Noise-cancelling headphones have become almost an essential everyday item for many of us, whether they're used to isolate you on your morning commute or drown out the drone of an aeroplane jet engine.
With so many pairs now being available finding the best pair for your ears is no easy task. Some pairs will have more effective noise cancellation, while others will sound better - finding the middle ground can be tricky.
We've rounded up our favourite pairs and picked out what we believe to be the best pair money can currently buy, to make the decision whole lot easier.
Sony has updated the 1000X headphones 3 years in a row, taking an approach as aggressive to with product launches as it is with cutting out external noise. Design tweaks add quality and refinement to these headphones, while a new and more powerful chip provides the grunt to cancel out more noise.
The results are sensational, with the 1000XM3 not only sounding great as a set of headphones, but also being some of the most effective at combatting noise. The offer Google Assistant on a button press, but that's about the only weakness of this increasingly smart pair of headphones. Google Assistant might not work well, but the optimisation options really do.
Bose QuietComfort 35 II
Think of noise-cancelling headphones and chances are you'll think of Bose. The company's QuietComfort range is known the world over for being the crème de la crème in noise-cancellation technology. The QuietComfort 35 is the latest pair in the company's arsenal, going wireless for the first time.
This second-generation pair of the QC 35 are the exact same as the pair that wowed us in 2016, save for a new dedicated button for launching Google Assistant. The new button lets you launch Google Assistant and give it commands or ask it questions, or basically any other command you'd ask Google Home. Android users naturally get more benefits than iPhone users, although owners of both can have incoming notifications read out through the headphones.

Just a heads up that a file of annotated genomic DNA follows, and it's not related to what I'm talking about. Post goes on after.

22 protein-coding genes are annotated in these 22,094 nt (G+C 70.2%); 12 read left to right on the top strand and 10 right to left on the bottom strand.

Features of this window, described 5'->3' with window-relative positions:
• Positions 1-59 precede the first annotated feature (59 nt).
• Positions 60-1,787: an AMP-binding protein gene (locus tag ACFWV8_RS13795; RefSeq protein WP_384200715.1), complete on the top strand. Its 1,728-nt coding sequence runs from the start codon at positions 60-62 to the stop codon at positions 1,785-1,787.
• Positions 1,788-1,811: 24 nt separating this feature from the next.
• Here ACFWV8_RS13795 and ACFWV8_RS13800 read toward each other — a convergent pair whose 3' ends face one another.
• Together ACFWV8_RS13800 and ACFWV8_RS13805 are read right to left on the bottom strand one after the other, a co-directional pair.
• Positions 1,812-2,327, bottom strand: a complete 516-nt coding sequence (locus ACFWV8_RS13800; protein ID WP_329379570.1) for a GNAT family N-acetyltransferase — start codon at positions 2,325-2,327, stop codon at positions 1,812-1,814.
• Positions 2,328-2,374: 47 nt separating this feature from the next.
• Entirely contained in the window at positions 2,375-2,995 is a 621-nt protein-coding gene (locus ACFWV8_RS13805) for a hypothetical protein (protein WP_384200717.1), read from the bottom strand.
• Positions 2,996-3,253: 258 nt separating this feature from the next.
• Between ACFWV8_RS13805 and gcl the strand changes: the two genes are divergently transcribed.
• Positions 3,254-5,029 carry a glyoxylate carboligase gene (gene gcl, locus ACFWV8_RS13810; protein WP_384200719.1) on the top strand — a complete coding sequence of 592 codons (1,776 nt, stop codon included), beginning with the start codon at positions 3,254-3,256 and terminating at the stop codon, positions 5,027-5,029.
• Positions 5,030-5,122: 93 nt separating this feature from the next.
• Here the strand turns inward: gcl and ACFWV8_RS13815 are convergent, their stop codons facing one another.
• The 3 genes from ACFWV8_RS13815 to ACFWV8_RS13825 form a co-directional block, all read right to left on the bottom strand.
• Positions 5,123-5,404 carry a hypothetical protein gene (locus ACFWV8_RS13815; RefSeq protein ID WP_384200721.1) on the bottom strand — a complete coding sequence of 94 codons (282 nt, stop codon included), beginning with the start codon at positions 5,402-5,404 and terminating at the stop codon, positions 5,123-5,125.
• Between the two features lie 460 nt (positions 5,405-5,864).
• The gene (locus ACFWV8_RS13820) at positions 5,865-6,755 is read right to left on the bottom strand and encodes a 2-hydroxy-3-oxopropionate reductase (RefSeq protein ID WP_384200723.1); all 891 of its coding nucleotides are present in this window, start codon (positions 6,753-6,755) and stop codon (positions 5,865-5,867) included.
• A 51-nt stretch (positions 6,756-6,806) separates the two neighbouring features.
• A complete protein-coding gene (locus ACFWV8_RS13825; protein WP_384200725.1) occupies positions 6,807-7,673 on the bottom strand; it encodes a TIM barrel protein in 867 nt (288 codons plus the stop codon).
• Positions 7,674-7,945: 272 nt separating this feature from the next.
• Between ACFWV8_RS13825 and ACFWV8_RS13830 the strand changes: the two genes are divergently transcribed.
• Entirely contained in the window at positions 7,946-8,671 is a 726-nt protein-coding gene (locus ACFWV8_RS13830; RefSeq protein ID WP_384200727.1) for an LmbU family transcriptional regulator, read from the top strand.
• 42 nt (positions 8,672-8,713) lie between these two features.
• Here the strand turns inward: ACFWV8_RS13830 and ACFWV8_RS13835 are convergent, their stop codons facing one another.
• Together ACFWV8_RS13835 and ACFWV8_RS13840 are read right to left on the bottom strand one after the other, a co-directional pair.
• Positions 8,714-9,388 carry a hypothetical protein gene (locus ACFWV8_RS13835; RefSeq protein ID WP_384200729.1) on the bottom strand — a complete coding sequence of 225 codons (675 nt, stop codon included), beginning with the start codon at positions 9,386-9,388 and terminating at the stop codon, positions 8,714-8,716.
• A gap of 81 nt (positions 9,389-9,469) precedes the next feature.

While we can really sing about the noise-cancellation offered by the Bose pair, we feel the sound quality lacks a little compared to the pair from Sony. Nevertheless, they're still a fantastic pair of noise-cancelling headphones.
Bowers & Wilkins PX
Bowers and Wilkins is no stranger to the audio game, the British-based company has been going since 1966. So when we heard it was developing its very first pair of wireless active noise-cancellation (ANC) headphones, our ears certainly pricked up. When we actually got them onto our ears, our expectations were exceeded far beyond anything we could imagine.
The PX headphones looks stunning (we really do love the blue and gold finish) and they sound even better. We already expected a great sounding pair of headphones, but we weren't prepared for just how well the noise-cancellation would work, nor the abundant features B&W has thrown into them.
We love the sensors that automatically pause or stop the music you're listening to entirely depending on how you wear them, and the way you have complete control over the amount of ambient sound to let in via the app. They're an incredibly great rival to the class-leading Sonys, in terms of features, effectiveness and price. We would still say Sony has the edge over B&W, but it's a very fine one indeed.
Beats Studio 3 Wireless
The Beats Studio 3 Wireless are likely to appeal to iPhone owners more than those on Android, only because they're the latest pair to benefit from Apple's W1 chip. This means they automatically try to pair with an iOS device when they're within distance, and once they're paired they're available to instantly connect to from all other Apple devices using the same iCloud account.
The Studio 3 Wireless have some very clever noise-cancellation technology onboard too. It constantly measures the sounds around you - up to 50,000 times per second - and adjusts both the noise-cancellation and sound profile accordingly, to make sure you're getting the most effective sound blasted into your ears.
It doesn't always work as well as we'd expect, but for the majority of scenarios, it worked just fine and the sound they produce is less bass-tactic that you might expect from the headphone company. What we really love about the Studio 3 Wireless is the battery life, that just goes on and on and on.